Yeah, I think it deepens the relationship. It’s not a bomb drop for me in the series, but it’s something that will come up again in All Star. What it really represents is kind of Alfred saying that Two-Face is right. We all do things that indulge our worst impulses sometimes, and sometimes we do them out of selfishness. We can also do them out of love. What Alfred is really trying to say, whether he realizes it or not, is that you’re making a mistake here, Bruce, and you’re taking it too far the way I took it too far. That’s why I felt that these really worked here, and I hope it tracks. I really love that aspect of the story.
Can you tease anything for the next arc?
Yeah. I can tease a bunch of stuff. So the next arc is called Batman: Ends of The Earth. It’s four issues with four artists. It builds on this arc, and each of the stories feels like it’s a standalone. By the second issue, the Ivy issue in #7, you’ll see that they’re building into one another to have a big finale in issue #9. It also takes a completely different turn, so you’ll see a different writing style. The Mr. Freeze issue with Jock’s art, is actually written almost like a story where it has prose and narration and quotes and all kinds of stuff like that instead of caps and balloons. So it’s a totally different style that I’ve tried and I think it really fits the character, I hope it fits the character, and the settings. Then with Ivy, with Tula Lotay’s art, it’s a different style altogether that’s much more spare. That story takes place in Death Valley.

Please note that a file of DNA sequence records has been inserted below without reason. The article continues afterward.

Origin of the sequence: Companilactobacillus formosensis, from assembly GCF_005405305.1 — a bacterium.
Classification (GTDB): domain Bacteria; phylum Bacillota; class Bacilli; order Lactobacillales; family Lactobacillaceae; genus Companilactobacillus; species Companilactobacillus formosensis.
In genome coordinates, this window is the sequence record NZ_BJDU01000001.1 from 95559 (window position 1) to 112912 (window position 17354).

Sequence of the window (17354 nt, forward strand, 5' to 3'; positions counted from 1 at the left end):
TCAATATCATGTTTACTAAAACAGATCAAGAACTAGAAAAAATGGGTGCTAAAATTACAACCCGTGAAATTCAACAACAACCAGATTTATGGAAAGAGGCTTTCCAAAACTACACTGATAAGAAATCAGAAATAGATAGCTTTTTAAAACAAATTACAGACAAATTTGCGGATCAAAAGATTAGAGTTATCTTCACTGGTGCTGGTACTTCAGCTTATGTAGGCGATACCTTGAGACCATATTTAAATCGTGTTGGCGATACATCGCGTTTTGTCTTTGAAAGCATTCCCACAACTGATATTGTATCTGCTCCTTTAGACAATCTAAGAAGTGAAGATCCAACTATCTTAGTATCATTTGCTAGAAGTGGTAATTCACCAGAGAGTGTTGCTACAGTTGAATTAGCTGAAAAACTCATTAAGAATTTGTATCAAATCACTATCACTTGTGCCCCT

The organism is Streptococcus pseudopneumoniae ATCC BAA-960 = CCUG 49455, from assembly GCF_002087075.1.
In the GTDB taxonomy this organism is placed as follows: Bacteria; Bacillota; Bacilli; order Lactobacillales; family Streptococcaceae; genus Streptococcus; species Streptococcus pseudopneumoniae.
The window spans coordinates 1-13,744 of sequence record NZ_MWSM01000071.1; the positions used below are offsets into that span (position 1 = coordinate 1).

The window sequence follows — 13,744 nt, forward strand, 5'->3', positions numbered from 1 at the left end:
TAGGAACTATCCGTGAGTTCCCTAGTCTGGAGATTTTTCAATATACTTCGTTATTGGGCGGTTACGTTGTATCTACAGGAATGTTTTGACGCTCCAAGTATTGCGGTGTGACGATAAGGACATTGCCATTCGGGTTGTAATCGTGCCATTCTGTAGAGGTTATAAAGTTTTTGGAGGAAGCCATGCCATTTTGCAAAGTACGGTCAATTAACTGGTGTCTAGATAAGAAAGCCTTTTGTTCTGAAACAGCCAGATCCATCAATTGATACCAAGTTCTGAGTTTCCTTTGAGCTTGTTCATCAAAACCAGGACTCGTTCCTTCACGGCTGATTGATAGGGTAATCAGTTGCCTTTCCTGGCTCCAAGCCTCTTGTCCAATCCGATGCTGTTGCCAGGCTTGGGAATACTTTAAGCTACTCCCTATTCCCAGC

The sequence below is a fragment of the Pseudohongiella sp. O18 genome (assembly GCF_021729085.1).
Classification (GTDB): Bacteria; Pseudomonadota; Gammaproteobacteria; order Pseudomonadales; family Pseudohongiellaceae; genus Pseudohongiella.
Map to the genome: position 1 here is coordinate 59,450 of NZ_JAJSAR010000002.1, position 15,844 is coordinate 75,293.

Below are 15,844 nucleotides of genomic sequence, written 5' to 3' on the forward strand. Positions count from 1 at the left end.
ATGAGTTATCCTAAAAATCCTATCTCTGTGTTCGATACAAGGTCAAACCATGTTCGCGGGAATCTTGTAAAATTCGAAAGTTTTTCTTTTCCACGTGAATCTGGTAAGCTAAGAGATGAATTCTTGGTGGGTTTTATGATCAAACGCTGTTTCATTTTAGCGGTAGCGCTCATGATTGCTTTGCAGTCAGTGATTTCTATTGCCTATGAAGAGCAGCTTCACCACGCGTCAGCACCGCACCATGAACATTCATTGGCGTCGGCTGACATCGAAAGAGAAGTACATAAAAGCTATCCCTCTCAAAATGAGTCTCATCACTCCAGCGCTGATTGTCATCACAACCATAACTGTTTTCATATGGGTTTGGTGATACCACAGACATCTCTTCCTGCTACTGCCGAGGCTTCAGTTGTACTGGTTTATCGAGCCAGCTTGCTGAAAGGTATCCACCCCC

The series kind of takes Batman all over the country. The Mr. Freeze story takes place in Alaska. The Ivy story takes place in Nevada. The Hatter story, which I just finished for Giuseppe Camuncoli, takes place in the Everglades in Florida. So we’re all over the country.
Are there any villains from outside of Batman’s rogues gallery that you’d like a crack at?
Yeah, sure. It would be fun. I just think right now, there’s so many Bat-villains that I haven’t even gotten to yet that I want to use. Ra’s, Catwoman, Man-Bat and Clayface, even though I guess he’s heroic right now in Detective Comics. Using people that are outside of the mythology is still kind of far down the line for me right now.
All Star Batman #5 is on sale Wednesday, December 28.